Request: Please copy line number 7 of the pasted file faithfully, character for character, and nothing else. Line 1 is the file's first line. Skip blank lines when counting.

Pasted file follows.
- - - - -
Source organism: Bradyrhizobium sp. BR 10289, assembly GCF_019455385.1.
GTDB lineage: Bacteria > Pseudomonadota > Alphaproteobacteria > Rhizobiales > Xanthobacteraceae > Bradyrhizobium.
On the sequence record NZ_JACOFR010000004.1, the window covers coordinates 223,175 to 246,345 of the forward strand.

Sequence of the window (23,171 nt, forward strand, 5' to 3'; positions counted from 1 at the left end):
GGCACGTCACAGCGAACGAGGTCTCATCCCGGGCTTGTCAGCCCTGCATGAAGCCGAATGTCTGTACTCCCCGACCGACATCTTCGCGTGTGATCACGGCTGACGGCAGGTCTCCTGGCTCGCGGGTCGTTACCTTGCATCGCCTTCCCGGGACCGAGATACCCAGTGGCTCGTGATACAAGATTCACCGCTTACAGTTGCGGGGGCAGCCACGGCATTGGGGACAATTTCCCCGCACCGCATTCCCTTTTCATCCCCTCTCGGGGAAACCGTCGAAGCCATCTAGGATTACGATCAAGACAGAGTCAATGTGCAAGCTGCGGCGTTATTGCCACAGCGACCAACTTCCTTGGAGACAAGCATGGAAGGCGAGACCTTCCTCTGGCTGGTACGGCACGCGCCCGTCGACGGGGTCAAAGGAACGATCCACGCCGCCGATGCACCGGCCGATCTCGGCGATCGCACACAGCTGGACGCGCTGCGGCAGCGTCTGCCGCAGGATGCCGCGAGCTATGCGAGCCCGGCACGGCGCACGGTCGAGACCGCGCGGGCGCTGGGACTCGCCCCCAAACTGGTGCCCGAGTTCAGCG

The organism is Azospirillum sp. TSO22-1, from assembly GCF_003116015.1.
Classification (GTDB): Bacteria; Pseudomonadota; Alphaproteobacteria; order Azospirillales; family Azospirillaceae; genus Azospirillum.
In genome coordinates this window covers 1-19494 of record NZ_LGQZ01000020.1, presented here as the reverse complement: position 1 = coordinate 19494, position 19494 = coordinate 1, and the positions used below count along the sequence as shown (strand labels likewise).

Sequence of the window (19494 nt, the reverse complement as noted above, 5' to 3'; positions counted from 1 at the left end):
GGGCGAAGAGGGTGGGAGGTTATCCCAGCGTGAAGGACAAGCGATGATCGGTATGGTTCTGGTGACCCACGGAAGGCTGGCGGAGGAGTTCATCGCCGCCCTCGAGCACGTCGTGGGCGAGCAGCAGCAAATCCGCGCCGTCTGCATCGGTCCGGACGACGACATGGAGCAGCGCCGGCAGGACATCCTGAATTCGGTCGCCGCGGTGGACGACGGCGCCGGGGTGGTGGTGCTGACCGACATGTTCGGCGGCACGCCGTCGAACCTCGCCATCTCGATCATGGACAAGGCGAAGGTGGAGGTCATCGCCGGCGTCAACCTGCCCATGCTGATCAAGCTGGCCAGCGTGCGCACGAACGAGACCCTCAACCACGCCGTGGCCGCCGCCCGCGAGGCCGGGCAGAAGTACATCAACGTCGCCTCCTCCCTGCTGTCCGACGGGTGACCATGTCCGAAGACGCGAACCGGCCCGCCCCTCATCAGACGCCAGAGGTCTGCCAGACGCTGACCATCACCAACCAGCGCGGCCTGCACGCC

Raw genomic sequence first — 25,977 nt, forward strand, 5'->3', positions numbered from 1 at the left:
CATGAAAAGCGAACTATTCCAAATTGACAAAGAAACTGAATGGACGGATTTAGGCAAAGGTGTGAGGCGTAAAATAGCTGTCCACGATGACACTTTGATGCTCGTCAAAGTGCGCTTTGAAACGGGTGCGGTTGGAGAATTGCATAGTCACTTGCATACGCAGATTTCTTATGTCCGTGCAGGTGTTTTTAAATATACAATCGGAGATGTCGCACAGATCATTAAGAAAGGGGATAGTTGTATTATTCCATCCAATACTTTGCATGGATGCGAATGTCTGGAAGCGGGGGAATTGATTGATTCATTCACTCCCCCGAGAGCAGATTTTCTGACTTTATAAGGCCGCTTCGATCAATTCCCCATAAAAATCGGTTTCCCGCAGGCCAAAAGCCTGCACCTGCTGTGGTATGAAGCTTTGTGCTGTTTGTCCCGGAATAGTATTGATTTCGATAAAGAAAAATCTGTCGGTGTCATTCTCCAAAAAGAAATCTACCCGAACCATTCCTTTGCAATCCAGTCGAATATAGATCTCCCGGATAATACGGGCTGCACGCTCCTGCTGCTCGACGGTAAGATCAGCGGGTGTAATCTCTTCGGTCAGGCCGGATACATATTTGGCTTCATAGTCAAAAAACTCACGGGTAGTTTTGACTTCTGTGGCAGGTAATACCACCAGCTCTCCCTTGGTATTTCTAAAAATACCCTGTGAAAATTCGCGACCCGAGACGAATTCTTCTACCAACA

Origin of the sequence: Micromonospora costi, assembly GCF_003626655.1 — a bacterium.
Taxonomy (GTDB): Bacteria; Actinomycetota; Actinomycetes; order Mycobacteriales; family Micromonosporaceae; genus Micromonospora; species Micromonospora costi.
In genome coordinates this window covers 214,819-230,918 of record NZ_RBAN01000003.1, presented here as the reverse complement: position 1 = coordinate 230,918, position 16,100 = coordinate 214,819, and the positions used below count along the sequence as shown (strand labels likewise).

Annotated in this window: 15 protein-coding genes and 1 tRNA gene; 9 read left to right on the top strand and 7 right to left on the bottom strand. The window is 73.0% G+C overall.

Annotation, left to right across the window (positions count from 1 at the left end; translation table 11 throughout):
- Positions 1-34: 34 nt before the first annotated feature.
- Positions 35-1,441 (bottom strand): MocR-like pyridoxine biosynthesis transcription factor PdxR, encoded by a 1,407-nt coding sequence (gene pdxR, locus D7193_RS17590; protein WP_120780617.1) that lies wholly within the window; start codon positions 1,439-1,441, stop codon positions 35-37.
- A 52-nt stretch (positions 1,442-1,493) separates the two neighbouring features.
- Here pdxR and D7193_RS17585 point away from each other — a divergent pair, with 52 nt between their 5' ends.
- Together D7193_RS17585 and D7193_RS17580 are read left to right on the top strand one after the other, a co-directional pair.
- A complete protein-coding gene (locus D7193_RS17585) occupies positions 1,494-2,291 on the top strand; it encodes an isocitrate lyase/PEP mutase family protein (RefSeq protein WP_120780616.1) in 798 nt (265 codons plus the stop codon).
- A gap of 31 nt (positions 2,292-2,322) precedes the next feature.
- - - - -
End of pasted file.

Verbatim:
Classification (GTDB): Bacteria; Pseudomonadota; Alphaproteobacteria; order Azospirillales; family Azospirillaceae; genus Azospirillum.